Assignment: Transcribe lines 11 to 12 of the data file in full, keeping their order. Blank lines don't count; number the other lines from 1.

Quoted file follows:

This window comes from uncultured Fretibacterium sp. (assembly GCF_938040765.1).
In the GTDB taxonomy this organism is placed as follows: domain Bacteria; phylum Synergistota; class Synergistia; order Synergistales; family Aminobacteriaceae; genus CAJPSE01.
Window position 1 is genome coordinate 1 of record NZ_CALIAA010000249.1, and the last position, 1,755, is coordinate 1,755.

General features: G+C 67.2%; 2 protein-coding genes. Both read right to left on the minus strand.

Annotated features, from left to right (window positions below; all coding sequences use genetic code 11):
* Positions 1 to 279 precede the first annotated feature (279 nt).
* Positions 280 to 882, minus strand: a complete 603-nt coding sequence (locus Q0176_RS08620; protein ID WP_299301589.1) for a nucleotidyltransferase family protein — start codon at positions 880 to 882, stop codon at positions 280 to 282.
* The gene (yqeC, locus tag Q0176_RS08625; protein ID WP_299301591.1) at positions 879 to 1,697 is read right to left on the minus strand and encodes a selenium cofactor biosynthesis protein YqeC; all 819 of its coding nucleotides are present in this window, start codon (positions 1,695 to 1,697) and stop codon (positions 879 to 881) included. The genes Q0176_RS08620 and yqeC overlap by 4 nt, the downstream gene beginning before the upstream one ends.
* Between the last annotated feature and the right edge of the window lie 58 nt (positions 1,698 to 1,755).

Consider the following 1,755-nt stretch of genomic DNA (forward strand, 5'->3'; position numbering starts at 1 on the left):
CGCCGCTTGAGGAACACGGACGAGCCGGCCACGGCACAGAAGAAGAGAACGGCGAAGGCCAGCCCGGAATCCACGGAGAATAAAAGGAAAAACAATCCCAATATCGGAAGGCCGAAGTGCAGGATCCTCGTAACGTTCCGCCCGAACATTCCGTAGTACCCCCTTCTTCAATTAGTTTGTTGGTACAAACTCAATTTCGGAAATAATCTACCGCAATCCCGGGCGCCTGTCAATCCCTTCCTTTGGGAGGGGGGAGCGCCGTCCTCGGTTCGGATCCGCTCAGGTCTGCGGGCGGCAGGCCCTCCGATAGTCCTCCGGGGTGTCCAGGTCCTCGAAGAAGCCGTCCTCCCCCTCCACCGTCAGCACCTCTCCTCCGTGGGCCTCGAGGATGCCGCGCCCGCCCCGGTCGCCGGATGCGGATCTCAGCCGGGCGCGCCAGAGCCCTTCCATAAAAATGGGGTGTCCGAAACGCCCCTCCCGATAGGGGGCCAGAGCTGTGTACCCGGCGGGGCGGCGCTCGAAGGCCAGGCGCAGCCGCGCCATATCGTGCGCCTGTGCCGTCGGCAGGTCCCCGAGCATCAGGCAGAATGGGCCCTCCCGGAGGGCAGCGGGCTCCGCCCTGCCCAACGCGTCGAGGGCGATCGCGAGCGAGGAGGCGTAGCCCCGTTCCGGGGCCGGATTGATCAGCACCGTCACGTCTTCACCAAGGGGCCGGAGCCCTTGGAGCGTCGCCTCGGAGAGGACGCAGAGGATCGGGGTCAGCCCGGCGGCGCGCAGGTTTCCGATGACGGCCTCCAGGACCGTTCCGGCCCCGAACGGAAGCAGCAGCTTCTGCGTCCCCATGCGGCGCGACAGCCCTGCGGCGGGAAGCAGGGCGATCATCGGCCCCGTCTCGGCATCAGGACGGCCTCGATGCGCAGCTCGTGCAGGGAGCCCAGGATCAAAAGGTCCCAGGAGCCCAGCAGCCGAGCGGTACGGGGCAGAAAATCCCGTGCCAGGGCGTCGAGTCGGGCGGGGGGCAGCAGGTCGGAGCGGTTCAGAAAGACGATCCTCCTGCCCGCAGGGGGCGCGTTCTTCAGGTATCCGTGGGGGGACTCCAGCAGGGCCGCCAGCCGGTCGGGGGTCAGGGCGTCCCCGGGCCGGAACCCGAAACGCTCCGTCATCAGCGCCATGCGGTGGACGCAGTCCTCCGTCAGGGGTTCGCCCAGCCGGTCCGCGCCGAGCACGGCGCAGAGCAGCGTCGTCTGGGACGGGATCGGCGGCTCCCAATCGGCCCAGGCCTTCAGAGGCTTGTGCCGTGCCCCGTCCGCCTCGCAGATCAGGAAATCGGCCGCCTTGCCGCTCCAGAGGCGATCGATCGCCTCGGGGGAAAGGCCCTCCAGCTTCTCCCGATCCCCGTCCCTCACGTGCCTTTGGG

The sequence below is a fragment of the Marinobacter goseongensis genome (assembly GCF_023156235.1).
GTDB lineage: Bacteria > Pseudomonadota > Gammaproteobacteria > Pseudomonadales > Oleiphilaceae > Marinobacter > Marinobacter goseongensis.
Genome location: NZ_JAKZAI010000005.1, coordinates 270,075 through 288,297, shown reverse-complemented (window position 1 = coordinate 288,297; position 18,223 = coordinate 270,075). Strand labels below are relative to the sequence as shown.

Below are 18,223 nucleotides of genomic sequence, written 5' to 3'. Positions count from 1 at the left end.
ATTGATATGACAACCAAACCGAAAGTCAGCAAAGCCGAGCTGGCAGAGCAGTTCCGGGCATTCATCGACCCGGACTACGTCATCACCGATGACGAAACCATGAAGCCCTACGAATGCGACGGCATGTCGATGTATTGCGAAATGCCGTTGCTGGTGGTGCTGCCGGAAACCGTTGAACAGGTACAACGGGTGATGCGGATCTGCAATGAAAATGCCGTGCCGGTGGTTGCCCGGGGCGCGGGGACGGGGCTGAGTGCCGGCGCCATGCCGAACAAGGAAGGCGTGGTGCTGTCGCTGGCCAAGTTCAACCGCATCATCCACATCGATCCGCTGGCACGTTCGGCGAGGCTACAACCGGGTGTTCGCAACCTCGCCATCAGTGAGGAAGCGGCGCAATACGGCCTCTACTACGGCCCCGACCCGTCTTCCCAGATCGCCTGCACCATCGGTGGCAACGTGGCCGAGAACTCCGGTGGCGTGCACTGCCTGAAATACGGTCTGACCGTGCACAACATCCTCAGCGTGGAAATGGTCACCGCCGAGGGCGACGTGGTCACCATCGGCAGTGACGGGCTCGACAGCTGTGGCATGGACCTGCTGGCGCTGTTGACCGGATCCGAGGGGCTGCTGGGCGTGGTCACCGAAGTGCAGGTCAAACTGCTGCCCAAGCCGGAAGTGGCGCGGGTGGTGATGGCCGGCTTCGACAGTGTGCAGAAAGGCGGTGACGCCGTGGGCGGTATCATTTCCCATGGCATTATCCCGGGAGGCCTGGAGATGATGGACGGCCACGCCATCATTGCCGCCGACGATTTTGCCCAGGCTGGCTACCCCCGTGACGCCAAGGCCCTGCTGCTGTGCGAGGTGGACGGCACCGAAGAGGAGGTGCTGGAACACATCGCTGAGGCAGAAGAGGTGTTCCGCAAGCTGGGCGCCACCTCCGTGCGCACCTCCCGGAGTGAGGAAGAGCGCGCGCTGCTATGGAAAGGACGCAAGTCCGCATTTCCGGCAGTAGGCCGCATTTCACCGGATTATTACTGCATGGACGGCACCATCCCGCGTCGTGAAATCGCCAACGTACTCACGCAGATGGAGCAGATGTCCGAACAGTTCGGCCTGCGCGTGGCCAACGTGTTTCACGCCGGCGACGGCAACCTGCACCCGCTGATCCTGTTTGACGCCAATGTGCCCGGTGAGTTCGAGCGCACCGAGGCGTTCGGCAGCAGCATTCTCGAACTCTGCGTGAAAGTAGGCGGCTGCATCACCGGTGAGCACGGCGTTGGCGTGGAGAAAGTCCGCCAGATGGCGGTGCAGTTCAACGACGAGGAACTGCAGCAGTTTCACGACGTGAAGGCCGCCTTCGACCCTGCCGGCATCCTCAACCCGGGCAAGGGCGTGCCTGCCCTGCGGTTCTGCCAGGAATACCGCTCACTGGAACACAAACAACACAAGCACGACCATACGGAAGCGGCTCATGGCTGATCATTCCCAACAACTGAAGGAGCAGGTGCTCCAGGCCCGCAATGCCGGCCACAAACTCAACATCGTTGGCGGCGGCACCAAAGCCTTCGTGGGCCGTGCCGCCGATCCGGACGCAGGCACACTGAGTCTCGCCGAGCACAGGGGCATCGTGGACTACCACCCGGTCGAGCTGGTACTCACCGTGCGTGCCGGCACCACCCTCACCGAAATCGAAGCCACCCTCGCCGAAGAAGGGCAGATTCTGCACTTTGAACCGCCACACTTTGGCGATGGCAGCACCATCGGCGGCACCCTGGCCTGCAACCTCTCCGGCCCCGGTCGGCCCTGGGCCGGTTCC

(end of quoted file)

CGCCGCTTGAGGAACACGGACGAGCCGGCCACGGCACAGAAGAAGAGAACGGCGAAGGCCAGCCCGGAATCCACGGAGAATAAAAGGAAAAACAATCCCAATATCGGAAGGCCGAAGTGCAGGATCCTCGTAACGTTCCGCCCGAACATTCCGTAGTACCCCCTTCTTCAATTAGTTTGTTGGTACAAACTCAATTTCGGAAATAATCTACCGCAATCCCGGGCGCCTGTCAATCCCTTCCTTTGGGAGGGGGGAGCGCCGTCCTCGGTTCGGATCCGCTCAGGTCTGCGGGCGGCAGGCCCTCCGATAGTCCTCCGGGGTGTCCAGGTCCTCGAAGAAGCCGTCCTCCCCCTCCACCGTCAGCACCTCTCCTCCGTGGGCCTCGAGGATGCCGCGCCCGCCCCGGTCGCCGGATGCGGATCTCAGCCGGGCGCGCCAGAGCCCTTCCATAAAAATGGGGTGTCCGAAACGCCCCTCCCGATAGGGGGCCAGAGCTGTGTACCCGGCGGGGCGGCGCTCGAAGGCCAGGCGCAGCCGCGCCATATCGTGCGCCTGTGCCGTCGGCAGGTCCCCGAGCATCAGGCAGAATGGGCCCTCCCGGAGGGCAGCGGGCTCCGCCCTGCCCAACGCGTCGAGGGCGATCGCGAGCGAGGAGGCGTAGCCCCGTTCCGGGGCCGGATTGATCAGCACCGTCACGTCTTCACCAAGGGGCCGGAGCCCTTGGAGCGTCGCCTCGGAGAGGACGCAGAGGATCGGGGTCAGCCCGGCGGCGCGCAGGTTTCCGATGACGGCCTCCAGGACCGTTCCGGCCCCGAACGGAAGCAGCAGCTTCTGCGTCCCCATGCGGCGCGACAGCCCTGCGGCGGGAAGCAGGGCGATCATCGGCCCCGTCTCGGCATCAGGACGGCCTCGATGCGCAGCTCGTGCAGGGAGCCCAGGATCAAAAGGTCCCAGGAGCCCAGCAGCCGAGCGGTACGGGGCAGAAAATCCCGTGCCAGGGCGTCGAGTCGGGCGGGGGGCAGCAGGTCGGAGCGGTTCAGAAAGACGATCCTCCTGCCCGCAGGGGGCGCGTTCTTCAGGTATCCGTGGGGGGACTCCAGCAGGGCCGCCAGCCGGTCGGGGGTCAGGGCGTCCCCGGGCCGGAACCCGAAACGCTCCGTCATCAGCGCCATGCGGTGGACGCAGTCCTCCGTCAGGGGTTCGCCCAGCCGGTCCGCGCCGAGCACGGCGCAGAGCAGCGTCGTCTGGGACGGGATCGGCGGCTCCCAATCGGCCCAGGCCTTCAGAGGCTTGTGCCGTGCCCCGTCCGCCTCGCAGATCAGGAAATCGGCCGCCTTGCCGCTCCAGAGGCGATCGATCGCCTCGGGGGAAAGGCCCTCCAGCTTCTCCCGATCCCCGTCCCTCACGTGCCTTTGGG

The sequence below is a fragment of the Marinobacter goseongensis genome (assembly GCF_023156235.1).